Africa is a continent of the young, with about 65% of the total population are below the age of 35 years, and over 35% are between the ages of 15 and 35 years – making Africa the most youthful continent. During the 29th African Union (AU) Summit, her Excellency Amira El Fadil, the Commissioner for Social Affairs at the African Union Commission said, “Harnessing the demographic dividend through investments in youth is the key to achieving the bold aspirations of Agenda 2063. We need to implement the key deliverables in the Roadmap and transform education and skills development, health and wellbeing, empowerment as well as employment and entrepreneurship as we march towards inclusive economic growth and sustainable development”
The youth are critical for Africa’s continued development and demographic evolution. This population represents new entrants into the continent’s labour force and will also serve as the basis for future demographic growth. The youth can therefore be either a major source of development, or serious social friction depending on the success with which they are incorporated into the labour market and other social structures.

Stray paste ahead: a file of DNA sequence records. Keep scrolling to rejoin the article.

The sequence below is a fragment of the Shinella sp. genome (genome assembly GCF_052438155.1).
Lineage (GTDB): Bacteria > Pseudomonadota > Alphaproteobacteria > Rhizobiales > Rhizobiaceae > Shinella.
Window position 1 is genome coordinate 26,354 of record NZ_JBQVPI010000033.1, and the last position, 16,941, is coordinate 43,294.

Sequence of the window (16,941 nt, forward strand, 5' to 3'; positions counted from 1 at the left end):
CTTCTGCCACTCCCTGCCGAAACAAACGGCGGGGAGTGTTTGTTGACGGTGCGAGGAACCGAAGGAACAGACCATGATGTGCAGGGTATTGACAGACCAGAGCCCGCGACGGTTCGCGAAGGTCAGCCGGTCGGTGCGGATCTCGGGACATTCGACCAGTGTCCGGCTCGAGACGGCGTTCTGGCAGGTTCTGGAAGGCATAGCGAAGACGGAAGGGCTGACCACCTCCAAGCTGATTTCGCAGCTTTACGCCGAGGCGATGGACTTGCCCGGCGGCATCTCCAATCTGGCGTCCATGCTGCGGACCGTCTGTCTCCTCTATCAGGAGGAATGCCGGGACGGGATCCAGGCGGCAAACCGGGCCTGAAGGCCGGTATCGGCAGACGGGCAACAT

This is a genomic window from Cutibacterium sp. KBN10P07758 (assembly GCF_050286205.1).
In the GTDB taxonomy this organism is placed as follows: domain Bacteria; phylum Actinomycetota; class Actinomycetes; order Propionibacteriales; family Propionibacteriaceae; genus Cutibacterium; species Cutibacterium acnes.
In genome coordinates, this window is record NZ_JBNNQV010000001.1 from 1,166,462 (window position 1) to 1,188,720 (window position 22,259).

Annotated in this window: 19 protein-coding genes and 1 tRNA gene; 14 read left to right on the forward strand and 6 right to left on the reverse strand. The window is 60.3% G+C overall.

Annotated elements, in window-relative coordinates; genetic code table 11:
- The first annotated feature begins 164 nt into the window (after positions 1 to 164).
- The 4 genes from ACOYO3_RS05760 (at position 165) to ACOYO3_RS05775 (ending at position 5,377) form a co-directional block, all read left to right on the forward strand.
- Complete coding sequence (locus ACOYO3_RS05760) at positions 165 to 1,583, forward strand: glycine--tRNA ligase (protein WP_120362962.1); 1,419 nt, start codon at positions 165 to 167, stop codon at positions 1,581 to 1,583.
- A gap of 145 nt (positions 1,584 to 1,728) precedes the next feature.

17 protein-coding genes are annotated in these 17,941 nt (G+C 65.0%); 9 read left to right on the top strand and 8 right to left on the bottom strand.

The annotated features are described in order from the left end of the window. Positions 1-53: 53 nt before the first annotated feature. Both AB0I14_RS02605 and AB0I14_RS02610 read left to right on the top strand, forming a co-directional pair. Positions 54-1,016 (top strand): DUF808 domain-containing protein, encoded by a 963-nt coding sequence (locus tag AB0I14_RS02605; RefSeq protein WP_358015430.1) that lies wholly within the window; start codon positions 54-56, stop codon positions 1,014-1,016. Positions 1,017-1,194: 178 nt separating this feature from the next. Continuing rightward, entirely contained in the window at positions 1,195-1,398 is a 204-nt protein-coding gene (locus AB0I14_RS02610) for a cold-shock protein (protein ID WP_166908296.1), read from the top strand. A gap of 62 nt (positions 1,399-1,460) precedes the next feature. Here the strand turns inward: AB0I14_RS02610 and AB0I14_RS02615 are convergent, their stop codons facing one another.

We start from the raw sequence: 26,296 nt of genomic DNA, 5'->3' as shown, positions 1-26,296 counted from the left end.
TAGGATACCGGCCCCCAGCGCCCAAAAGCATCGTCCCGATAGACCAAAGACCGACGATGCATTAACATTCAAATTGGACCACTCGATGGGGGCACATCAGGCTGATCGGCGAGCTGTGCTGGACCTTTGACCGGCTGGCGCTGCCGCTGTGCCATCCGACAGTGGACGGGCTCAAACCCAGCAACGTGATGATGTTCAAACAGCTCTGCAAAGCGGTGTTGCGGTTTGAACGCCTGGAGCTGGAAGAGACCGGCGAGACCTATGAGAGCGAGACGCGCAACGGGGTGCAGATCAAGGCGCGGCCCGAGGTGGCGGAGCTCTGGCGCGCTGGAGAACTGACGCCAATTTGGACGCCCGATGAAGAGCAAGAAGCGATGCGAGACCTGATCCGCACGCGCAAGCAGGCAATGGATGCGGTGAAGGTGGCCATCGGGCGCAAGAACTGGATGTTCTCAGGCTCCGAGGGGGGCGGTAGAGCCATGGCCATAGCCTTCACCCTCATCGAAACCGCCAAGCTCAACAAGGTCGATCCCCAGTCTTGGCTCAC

Governments, researchers and civil society have increasingly recognized that quality education, training, health information and services, as well as human rights protections and opportunities to participate in decision-making are necessary for the young people. With these investments, the youth are able to thrive, contribute fully to their societies, and develop the judgement, values, behaviours, and resilience they need to be safe, to end discrimination and violence, especially against girls and women, and to help create and sustain national, sub-regional, continental and global peace. In turn, this generation will nurture the next so that they can reach their full potential and participate effectively in a rapidly changing globalized world.